The Wild Farm Alliance Briefing Papers series explores many of the issues that define and distinguish the concept of farming with the wild. Each paper focuses on a particular issue set in the context of reconnecting food systems with ecosystems. With these papers, we are striving to bridge the gap between stewardship farming and wildlands conservation.
Wild Pollinators: Agriculture's Forgotten Partners
This briefing paper highlights the often underrecognized ability of native pollinators to support agriculture, provides ways to promote wildness on the farm, and underscores the role pollinators can play as ambassadors for agricultural systems that embrace wild biodiversity.
Farming with the Wild Forever: Using Agricultural Easements to Support Biodiversity
This briefing paper covers new ground, focusing specifically on ways to support biodiversity on farms and ranches, and in the surrounding landscape, by using conservation easements designed to promote and sustain active management of land for various agricultural purposes compatible with wild nature.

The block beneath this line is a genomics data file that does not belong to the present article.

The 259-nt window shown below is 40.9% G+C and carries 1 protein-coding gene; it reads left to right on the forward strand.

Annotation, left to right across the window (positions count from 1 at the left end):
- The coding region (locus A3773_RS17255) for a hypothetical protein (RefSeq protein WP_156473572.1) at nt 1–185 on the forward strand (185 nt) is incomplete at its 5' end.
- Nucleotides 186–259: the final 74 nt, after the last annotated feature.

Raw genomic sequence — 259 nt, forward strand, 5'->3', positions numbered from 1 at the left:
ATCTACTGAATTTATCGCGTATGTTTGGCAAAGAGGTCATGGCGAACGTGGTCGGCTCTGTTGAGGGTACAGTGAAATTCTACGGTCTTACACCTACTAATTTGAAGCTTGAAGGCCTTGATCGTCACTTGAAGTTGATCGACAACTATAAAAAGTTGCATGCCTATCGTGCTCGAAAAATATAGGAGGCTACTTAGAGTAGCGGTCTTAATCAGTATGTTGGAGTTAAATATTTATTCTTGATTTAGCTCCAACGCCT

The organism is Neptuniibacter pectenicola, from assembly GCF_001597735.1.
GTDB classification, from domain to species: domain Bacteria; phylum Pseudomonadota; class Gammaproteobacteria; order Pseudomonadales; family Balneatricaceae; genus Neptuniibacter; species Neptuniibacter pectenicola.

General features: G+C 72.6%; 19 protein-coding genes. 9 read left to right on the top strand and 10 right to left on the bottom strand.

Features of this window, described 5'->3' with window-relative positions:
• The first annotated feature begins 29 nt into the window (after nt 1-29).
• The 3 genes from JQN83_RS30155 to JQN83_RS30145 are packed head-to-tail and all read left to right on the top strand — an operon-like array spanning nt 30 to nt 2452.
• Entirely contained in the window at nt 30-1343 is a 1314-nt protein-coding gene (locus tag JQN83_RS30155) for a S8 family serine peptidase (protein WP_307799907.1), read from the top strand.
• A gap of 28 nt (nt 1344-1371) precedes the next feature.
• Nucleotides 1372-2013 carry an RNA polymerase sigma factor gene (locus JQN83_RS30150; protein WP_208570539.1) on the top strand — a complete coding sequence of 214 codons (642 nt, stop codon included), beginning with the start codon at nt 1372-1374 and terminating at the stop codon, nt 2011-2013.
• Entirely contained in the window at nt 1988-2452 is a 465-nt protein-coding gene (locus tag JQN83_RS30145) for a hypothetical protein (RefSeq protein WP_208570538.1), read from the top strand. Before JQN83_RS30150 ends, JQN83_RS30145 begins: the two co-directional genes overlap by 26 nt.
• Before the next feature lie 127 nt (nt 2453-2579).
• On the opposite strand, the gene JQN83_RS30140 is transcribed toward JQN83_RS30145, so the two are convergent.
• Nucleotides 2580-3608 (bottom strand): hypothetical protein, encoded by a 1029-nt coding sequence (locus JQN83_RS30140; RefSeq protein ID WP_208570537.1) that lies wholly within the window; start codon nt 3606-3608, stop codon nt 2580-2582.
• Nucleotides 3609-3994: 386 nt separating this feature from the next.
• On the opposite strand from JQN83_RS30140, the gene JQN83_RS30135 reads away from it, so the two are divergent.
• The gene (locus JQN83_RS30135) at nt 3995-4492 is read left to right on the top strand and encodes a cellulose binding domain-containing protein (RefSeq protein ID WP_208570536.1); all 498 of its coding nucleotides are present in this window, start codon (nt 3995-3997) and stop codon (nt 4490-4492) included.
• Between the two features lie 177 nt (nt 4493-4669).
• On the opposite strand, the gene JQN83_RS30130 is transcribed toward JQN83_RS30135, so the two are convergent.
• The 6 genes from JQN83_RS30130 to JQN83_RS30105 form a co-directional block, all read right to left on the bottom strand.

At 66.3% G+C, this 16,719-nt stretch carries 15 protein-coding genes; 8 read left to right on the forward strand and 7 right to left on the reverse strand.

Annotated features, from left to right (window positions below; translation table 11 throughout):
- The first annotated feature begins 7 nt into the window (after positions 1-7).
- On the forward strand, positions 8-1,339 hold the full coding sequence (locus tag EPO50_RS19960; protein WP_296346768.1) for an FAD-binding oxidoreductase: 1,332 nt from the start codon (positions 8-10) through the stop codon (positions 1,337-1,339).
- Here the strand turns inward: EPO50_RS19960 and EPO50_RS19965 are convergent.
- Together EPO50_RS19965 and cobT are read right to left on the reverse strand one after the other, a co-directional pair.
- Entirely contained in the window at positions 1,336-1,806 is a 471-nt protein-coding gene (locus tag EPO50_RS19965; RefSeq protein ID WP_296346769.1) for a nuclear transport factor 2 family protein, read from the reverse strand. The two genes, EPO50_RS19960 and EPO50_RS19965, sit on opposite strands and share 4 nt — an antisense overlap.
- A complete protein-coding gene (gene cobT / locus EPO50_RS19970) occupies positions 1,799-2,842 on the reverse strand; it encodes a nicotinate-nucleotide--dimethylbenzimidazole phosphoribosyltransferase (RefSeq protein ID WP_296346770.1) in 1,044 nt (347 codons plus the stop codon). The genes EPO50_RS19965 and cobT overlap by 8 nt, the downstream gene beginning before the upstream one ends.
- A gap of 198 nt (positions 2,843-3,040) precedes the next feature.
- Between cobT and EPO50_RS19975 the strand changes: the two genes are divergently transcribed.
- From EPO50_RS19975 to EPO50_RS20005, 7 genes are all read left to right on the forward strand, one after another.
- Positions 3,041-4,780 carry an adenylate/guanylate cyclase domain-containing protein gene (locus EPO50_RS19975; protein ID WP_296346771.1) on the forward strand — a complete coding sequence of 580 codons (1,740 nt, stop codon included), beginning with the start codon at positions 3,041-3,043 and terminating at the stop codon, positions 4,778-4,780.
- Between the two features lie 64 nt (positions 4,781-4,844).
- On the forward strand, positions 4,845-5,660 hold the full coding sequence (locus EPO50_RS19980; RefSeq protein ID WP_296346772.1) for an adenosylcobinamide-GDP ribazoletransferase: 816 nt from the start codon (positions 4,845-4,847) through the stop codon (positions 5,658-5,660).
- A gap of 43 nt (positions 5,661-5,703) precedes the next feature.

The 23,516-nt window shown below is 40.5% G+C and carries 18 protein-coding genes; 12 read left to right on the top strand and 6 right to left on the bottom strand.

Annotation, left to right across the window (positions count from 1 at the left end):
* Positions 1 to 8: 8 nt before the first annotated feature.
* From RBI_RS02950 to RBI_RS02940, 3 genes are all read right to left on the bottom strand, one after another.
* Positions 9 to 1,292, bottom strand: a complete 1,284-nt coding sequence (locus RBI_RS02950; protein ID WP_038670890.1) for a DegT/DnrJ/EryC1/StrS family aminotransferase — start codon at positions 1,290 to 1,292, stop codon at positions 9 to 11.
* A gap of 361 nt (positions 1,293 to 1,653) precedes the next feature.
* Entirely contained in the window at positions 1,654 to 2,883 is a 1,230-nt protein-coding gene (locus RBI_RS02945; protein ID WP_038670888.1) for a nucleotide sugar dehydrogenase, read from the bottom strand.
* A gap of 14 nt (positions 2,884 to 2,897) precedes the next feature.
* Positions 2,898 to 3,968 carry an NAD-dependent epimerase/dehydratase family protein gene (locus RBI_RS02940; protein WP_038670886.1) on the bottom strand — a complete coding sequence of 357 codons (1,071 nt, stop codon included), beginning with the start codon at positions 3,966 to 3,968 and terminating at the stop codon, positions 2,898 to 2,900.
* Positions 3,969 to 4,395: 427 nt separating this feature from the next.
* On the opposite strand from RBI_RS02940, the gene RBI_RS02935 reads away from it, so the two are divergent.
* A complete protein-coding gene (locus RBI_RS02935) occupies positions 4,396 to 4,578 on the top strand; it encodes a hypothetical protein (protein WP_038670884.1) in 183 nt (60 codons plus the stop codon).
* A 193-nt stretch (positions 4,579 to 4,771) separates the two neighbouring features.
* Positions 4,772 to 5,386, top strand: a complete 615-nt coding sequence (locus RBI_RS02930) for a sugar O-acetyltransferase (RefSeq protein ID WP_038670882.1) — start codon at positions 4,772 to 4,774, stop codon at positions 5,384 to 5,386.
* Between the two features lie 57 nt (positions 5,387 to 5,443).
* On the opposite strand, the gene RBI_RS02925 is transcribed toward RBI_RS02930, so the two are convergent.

Making Connections for Nature: The Conservation Value of Farming with the Wild
Through wildlife corridors, protected waterways, and other natural linkages, wildlife friendly farms and ranches can help reconnect the landscape and restore its ecological integrity.
Water: Life Blood of the Landscape
Agriculture accounts for 70% of the freshwater use in the world. If farms and ranches manage water wisely, they can support and benefit from the delivery of nature’s services, such as nutrient cycling, erosion control, and clean water.
Grazing for Biodiversity: The Co-Existence of Farm Animals and Native Species
While truly sustainable grazing practices address all three components of sustainability— ecology, economics, and community—this paper focuses on those elements that most directly influence biodiversity.
Agricultural Cropping Patterns: Integrating Wild Margins
A farm under cultivation, whether irrigated or not, can provide varying degrees of opportunity for wildlife to co-exist in the landscape. In fact, “farming with the wild” can improve the living situation for many wildlife species and make farming interesting without harming economic productivity.